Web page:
Meeting Diversity Challenges in the Workplace: Strategies for Teambuilding
The human potential of your staff is an organization's greatest strength. But the face of the American workforce is changing rapidly and that change is a challenge to some. Your team needs to work together to meet the goals of the business. How do you build teams in a diverse workplace?
What is a diverse workplace? It's an opportunity for personal and business growth. Diversity means new points of view, new experiences, the beauty of new cultures. It means that the ability to problem-solve and brainstorm in your organization has just increased exponentially.
At any particular point in time, and in any culture, there are groups at risk of discrimination. It changes with world events and with education and with legislation and protections in the law. Workplaces don't need a list of who is diverse and who is not. In America, people are protected from discrimination and are allowed access to equal opportunities in areas of employment.
Some challenges from a diverse workforce are addressed in state and national policy and law. The Americans with Disabilities Act, for instance, details how a workplace needs to ensure adequate access and ability to communicate for staff. When issues of diversity are ruining morale and destroying team cohesion, we're addressing challenges from discrimination, not diversity.
Policy for addressing discrimination and a diverse workforce needs to come from the top down. Senior management needs to have a clear mandate on no discrimination based on gender, ethnicity, sexual orientation, religion, age, disability, and, for the next few months, political affiliation (no fisticuffs in the break room between the Green Party and the Republicans!) If senior management has a strong policy about not accepting discrimination in the workplace, the culture of tolerance and acceptance will begin to spread.
Before planning a solution to a problem, make sure the problem is clear. Ask all your staff if they see an issue with discrimination or diversity in their workplace that is affecting them personally or impacting the work. Information gathering should be private and non-punitive. Based on the challenges that need to be addressed as a result of this information-gathering, you can begin to plan team-building strategies.
Team building depends to some extent on how big your workforce is and how they are distributed in the workplace. You may feel that a team-building workshop can be included in an already-planned annual training day, or addressed informally through company social activities. You can plan something as simple as having small groups share stories about their names, or discuss what respect means to them.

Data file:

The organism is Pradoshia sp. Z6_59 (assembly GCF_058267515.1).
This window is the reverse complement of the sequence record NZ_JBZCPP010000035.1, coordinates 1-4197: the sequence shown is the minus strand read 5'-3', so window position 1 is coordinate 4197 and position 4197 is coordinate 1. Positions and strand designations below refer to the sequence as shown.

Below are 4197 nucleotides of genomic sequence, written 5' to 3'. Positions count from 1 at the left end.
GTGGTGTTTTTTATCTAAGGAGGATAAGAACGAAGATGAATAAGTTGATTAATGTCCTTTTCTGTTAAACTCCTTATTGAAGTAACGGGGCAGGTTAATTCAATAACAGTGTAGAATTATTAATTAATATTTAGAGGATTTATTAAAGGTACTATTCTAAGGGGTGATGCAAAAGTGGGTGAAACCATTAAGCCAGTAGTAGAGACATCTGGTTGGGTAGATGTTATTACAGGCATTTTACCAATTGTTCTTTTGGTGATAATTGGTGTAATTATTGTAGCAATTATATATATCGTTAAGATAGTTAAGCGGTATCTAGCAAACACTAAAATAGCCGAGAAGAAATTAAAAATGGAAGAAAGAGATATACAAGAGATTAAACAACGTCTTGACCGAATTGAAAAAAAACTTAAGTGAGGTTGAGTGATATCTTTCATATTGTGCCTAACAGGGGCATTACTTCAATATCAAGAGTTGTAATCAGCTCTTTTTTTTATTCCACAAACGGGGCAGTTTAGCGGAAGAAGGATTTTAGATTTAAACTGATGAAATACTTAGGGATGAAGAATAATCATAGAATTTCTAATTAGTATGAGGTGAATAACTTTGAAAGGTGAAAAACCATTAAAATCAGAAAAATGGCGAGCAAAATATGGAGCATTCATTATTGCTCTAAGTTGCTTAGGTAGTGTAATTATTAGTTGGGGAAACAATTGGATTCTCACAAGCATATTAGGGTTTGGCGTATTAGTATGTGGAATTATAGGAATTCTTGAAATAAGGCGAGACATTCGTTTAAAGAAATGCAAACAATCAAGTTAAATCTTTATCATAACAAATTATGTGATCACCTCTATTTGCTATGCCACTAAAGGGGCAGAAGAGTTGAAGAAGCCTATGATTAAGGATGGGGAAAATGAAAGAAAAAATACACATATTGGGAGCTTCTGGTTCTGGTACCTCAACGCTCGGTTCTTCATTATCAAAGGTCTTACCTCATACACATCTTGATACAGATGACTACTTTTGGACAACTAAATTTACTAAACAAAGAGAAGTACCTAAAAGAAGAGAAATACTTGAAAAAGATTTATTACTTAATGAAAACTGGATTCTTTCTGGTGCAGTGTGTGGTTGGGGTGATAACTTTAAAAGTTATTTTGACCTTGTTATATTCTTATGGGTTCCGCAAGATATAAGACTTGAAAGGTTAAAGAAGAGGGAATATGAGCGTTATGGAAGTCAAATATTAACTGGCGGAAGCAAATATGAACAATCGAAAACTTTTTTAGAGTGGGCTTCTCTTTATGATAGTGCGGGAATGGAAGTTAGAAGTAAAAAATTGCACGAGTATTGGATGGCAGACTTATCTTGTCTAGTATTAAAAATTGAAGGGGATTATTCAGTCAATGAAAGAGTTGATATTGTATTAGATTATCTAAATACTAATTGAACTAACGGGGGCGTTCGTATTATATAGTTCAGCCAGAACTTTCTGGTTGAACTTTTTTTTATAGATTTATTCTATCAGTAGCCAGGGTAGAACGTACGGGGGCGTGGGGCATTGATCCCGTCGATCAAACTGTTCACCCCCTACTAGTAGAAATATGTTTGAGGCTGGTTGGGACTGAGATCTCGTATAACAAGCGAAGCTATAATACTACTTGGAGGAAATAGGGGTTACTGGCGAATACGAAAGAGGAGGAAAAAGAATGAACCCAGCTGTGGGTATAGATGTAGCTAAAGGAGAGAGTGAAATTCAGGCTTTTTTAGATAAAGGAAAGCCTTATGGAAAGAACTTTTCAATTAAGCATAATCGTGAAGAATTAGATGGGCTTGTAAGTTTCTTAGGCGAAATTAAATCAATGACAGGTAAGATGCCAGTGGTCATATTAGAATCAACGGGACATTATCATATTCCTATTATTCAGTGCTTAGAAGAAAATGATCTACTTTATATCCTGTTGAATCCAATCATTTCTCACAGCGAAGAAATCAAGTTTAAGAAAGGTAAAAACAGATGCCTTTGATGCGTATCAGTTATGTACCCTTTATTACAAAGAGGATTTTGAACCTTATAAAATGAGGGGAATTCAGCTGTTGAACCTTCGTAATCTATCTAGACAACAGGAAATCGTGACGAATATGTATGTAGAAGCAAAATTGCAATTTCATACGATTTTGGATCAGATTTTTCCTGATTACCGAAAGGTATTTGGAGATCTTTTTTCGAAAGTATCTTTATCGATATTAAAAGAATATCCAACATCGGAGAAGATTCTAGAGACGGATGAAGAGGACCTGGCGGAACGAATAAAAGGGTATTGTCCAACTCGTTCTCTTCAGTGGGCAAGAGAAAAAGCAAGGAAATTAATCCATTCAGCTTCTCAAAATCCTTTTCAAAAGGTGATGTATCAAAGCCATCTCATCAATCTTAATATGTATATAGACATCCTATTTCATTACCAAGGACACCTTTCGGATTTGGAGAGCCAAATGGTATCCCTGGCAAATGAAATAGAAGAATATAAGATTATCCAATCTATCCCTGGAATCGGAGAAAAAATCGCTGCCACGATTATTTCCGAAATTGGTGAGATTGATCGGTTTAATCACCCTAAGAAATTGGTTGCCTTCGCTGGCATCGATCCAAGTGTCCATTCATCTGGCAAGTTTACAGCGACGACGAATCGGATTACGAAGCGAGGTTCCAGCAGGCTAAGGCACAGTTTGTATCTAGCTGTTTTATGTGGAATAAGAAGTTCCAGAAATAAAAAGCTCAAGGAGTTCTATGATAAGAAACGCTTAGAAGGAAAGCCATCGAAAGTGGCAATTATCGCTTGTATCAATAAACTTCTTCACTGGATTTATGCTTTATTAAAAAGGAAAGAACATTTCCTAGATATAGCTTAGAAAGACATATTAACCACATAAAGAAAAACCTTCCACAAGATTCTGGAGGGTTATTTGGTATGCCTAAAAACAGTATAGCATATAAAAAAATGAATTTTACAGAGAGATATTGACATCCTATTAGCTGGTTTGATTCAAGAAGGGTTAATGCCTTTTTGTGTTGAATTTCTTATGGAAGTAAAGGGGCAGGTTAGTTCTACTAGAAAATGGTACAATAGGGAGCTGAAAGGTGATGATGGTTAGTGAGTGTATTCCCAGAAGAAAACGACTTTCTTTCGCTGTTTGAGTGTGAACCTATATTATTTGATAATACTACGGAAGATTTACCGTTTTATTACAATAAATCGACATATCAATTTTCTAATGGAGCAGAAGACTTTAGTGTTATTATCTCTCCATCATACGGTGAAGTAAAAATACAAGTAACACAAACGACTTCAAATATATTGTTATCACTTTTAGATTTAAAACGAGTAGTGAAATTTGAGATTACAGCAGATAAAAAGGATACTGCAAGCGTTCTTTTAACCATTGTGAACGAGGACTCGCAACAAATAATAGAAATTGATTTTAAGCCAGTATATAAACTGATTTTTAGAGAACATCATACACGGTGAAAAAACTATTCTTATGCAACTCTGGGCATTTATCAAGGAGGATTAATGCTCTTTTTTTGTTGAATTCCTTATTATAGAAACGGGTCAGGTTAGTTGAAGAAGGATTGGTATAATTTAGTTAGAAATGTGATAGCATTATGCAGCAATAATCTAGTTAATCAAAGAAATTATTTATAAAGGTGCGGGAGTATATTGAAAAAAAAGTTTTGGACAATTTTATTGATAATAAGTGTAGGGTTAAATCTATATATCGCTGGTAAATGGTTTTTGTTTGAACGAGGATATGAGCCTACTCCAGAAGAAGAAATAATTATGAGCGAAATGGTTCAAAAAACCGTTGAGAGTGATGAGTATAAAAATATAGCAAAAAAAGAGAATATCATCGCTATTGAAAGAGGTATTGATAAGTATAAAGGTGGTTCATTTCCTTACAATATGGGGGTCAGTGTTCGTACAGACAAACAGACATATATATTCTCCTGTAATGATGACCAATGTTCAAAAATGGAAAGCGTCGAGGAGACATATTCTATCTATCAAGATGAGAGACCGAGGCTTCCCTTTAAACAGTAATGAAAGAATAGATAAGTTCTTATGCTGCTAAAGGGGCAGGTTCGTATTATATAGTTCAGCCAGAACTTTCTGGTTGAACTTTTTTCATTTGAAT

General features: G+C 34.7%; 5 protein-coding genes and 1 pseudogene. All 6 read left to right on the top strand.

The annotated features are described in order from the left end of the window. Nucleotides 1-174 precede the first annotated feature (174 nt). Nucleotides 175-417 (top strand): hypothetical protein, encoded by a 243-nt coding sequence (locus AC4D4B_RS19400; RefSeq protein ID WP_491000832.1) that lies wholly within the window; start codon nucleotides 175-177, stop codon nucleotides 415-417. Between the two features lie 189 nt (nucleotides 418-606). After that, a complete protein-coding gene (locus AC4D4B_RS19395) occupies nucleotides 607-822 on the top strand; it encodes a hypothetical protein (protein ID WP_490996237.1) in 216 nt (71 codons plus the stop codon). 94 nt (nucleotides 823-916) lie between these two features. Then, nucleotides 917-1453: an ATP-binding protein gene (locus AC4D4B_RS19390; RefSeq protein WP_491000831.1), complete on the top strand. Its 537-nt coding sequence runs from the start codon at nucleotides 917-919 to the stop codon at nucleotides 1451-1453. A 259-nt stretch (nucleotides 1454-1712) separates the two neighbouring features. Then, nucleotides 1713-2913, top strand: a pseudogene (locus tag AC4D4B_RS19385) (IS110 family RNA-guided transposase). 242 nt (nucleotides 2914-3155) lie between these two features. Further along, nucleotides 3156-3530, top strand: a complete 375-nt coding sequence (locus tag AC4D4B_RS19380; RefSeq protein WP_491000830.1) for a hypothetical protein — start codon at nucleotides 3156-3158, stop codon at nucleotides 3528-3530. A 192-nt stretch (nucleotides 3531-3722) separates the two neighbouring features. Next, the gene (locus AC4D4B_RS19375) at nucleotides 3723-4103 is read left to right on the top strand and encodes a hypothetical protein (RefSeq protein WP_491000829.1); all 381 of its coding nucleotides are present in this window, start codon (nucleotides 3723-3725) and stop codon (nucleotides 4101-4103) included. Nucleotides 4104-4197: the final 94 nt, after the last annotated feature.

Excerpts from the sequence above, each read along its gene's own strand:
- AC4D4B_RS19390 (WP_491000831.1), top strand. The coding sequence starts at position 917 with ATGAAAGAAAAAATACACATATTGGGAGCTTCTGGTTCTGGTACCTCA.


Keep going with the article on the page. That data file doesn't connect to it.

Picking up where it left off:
Easy ways to be inclusive with company social events are to make sure a diverse group is on the planning committee, or for a small workplace, ask people to bring a heritage or family dish to a company potluck. Including food and family history might reinforce all the ways we're alike, and be a way to start to tear down walls.
If, through gathering information from your staff, you find that there is a pervasive or serious problem with discrimination and diversity in the workplace, senior management must address this through policy and education immediately.
Contact us today to find out more!
- Business (134)
- Company (43)
- Compliance Update (2)
- Customers (5)
- Education (20)
- Employee Benefits (10)
- Finance (2)
- Holiday (5)
- Human Resources (57)
- Legal Updates (4)
- Outsourcing (34)
- Positive Workplace (91)
- Products (3)
- Recruiting (11)
- Risk Management (7)
- Root (1)
- Solutions (74)
- Training (9)
- Wage and Hour (4)
- Wellness (45)
One way to get a lot of pressure off you as an entrepreneur is to delegate work. But in order to delegate, you have to trust your employees. This doesn't just mean trusting them with money or trusting them to be honest. It also means trusting them to do the job right.
It might seem like a cliché to say that you have to change with the times but it is nonetheless true. Many organizations are set up in a certain way and continue to function in that way 10 or even 20 years later. But the fact is that the things that people valued 10 or 20 years ago are different from the things that people value now.
There are certain jobs that lend themselves very easily to job burnout. For example, if you're a social worker or a customer service representative working night shifts, chances are you're experiencing fatigue, depression and a general sense of unease most of the time.